Tempting Tools (ms)

In my younger years I was a tool collector but not on the level of one friend of mine.

The room where you are sitting and reading right now, does it have molding along the floor or ceiling, maybe on the corners? Today we buy the stuff precut and ready to install but a couple hundred years ago that luxury was not available. A carpenter or cabinet maker would use a wood plane shaped exactly opposite the desired end product. After countless runs of the plane along the board the molding would be finished and ready for the next step. When I think about the amount of work that went into each piece my arms gets sore. My friend has more than 200 such planes and uses them regularly for he is a furniture maker of the very old school. I never took it that far.

I was more concerned with the every day tools, the kinds of things one might grab to take care of a chore on a weekend; wrenches, pliers, a saw, those kinds of things. Well, when you are young and full of anticipation and eager to prove your worth around the first house you ever owned these are good things to have. I just never knew when to stop.

Have you ever noticed how many different kinds of wrenches there are not to mention the sizes! Of course one must also buy metric equivalents for the way they make things anymore you never know. As a result I am the proud owner of two tool boxes each with enough wrenches to take apart a car, foreign or domestic. I have also done very well in rulers, tape measures, knives, electrical tape and drill bits. This took a long time to accomplish, mind you. I did not float a loan just to equip my tool box nor did I max out a credit card. All these things were acquired on an as-needed basis; the problem is that I eventually began finding an as-needed at least weekly, sometimes more often. I had become a tool junkie.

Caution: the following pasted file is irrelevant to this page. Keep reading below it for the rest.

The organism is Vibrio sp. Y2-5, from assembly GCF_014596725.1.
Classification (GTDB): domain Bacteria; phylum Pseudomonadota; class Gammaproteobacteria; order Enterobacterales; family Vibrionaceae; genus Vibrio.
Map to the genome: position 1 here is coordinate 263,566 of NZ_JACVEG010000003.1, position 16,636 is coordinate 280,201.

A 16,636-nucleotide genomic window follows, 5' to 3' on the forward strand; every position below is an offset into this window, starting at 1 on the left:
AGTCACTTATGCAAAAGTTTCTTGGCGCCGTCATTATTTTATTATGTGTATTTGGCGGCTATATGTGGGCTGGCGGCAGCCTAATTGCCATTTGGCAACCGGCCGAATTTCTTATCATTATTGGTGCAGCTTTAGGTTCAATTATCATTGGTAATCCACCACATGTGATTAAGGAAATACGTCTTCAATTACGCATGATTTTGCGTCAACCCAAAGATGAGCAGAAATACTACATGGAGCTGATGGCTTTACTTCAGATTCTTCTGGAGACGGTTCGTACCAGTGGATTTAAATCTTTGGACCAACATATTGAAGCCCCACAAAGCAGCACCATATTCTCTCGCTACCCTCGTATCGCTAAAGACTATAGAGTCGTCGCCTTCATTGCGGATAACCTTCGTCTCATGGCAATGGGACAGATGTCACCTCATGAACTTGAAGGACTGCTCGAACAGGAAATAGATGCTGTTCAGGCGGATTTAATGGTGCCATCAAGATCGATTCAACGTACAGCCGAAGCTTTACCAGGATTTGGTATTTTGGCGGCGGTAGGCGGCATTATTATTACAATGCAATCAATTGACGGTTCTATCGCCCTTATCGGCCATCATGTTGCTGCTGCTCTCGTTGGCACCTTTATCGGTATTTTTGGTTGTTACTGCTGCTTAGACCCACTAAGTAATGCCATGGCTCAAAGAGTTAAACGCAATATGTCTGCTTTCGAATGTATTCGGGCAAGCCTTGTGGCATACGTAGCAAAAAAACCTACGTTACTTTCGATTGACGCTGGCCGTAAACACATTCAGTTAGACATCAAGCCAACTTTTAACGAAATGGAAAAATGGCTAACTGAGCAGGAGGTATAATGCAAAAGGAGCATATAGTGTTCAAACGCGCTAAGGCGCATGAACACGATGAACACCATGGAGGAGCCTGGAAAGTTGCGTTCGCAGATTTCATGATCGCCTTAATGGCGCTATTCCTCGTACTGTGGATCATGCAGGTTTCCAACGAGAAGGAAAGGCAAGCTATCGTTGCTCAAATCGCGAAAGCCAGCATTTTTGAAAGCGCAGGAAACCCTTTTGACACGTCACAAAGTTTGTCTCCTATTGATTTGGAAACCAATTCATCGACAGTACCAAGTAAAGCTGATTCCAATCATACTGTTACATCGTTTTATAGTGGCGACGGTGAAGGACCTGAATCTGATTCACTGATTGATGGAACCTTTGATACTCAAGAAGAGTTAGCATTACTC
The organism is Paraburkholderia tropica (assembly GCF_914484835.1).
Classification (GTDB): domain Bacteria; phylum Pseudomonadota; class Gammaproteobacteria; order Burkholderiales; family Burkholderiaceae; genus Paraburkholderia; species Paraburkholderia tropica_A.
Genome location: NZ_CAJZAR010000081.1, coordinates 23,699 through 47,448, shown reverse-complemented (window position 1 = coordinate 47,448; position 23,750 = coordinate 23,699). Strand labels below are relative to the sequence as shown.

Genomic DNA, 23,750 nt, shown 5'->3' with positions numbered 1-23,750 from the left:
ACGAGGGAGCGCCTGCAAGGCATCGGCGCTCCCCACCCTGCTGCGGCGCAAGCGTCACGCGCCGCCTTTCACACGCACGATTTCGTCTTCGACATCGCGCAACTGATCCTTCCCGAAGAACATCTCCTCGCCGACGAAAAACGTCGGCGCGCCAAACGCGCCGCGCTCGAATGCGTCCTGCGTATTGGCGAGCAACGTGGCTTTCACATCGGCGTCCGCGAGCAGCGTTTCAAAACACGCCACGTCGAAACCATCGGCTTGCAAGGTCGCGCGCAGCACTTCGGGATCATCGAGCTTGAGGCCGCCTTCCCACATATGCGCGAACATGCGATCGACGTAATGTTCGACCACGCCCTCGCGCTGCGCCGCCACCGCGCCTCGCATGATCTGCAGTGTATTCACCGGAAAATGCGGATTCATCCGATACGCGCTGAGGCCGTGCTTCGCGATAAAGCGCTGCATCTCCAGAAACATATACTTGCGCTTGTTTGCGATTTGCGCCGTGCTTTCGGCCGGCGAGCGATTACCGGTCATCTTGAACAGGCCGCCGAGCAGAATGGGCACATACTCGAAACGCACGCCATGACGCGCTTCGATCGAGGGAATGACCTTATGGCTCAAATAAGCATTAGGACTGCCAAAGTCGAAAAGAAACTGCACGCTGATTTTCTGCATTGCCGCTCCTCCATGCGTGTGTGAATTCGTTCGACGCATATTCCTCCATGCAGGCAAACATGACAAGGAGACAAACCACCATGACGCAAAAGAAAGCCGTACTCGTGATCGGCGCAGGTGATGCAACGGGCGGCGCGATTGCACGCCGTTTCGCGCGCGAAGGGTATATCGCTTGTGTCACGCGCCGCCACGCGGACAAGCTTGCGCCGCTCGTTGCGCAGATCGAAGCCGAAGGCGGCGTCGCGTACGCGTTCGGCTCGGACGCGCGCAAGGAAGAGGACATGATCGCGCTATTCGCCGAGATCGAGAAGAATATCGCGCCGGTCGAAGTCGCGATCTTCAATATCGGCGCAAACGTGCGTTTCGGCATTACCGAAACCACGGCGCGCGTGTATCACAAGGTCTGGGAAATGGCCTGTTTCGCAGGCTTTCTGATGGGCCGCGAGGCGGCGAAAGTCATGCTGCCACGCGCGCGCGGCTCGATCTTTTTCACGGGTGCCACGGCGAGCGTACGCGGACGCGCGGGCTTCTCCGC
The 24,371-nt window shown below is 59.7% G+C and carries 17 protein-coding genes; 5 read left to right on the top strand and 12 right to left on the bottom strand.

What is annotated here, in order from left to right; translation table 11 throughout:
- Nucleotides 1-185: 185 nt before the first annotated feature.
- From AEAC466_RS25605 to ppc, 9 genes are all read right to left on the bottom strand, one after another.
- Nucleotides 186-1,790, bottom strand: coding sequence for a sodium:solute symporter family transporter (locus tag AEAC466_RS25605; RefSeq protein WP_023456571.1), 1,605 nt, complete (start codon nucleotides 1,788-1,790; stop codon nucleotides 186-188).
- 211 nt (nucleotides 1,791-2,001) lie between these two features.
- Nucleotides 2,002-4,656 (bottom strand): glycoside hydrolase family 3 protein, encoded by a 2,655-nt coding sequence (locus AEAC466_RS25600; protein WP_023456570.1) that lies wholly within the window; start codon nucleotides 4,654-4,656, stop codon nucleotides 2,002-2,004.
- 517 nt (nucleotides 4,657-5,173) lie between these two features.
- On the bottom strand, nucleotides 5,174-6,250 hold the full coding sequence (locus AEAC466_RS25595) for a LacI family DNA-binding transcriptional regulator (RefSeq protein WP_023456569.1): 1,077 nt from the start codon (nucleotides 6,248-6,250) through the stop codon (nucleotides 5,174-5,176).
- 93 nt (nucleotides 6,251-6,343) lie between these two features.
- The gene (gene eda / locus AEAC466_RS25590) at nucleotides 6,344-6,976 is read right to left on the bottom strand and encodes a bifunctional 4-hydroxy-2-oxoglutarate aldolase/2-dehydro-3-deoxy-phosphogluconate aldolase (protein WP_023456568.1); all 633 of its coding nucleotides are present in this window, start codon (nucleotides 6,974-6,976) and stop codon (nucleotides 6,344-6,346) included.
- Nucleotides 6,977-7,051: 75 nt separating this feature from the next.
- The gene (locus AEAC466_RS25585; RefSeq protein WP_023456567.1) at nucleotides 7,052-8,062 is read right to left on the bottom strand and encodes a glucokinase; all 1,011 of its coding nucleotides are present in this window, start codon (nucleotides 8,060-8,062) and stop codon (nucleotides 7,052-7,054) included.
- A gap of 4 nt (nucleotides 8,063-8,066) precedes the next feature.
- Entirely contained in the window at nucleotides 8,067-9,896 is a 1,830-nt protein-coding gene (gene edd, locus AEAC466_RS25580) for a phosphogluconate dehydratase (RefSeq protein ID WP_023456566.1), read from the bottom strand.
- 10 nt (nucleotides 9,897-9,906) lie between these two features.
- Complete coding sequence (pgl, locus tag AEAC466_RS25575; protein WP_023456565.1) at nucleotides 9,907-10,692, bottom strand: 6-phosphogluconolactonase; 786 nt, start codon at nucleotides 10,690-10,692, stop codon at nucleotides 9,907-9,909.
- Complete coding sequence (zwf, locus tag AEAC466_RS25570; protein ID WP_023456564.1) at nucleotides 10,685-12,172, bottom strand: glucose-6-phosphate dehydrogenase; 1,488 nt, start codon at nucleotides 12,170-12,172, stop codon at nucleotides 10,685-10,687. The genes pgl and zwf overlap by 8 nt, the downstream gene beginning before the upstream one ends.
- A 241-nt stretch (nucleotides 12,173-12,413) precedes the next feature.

I could not pass a tool rack without pausing to stare, to run my fingers over the shiny smooth handle, to breathe deeply the scent of newly machined high grade steel…so intoxicating. How could I not take something home even if it meant bringing it into the house undercover, to be secreted in a tool box away from prying eyes and probing questions. There it was safe until it could be brought out in solitude and peace to once again be looked at, fondled, fully enjoyed. The experience was akin to nirvana.

Fortunately I was able to get the help I needed. A friend asked if I remembered when I last used a particular set of wrenches. “When last I changed oil in my car…four, five years ago.” He, along with my wife who saw an opening and took it, pointed out the error of my ways. I stopped at that moment and haven’t bought a tool since.  Well, maybe one or two but I quit again right quick.

–Mike Stevens

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~ by admin on June 29, 2011.

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